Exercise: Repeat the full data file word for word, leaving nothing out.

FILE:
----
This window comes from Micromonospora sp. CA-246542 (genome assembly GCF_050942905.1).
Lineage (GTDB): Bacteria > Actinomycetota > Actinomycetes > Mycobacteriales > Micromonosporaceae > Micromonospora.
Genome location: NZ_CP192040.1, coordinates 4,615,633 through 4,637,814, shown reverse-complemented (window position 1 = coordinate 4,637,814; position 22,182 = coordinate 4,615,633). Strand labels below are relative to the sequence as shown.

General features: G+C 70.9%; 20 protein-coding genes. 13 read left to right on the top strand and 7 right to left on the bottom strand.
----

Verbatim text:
This window comes from Micromonospora sp. CA-246542 (genome assembly GCF_050942905.1).
Lineage (GTDB): Bacteria > Actinomycetota > Actinomycetes > Mycobacteriales > Micromonosporaceae > Micromonospora.
Genome location: NZ_CP192040.1, coordinates 4,615,633 through 4,637,814, shown reverse-complemented (window position 1 = coordinate 4,637,814; position 22,182 = coordinate 4,615,633). Strand labels below are relative to the sequence as shown.

General features: G+C 70.9%; 20 protein-coding genes. 13 read left to right on the top strand and 7 right to left on the bottom strand.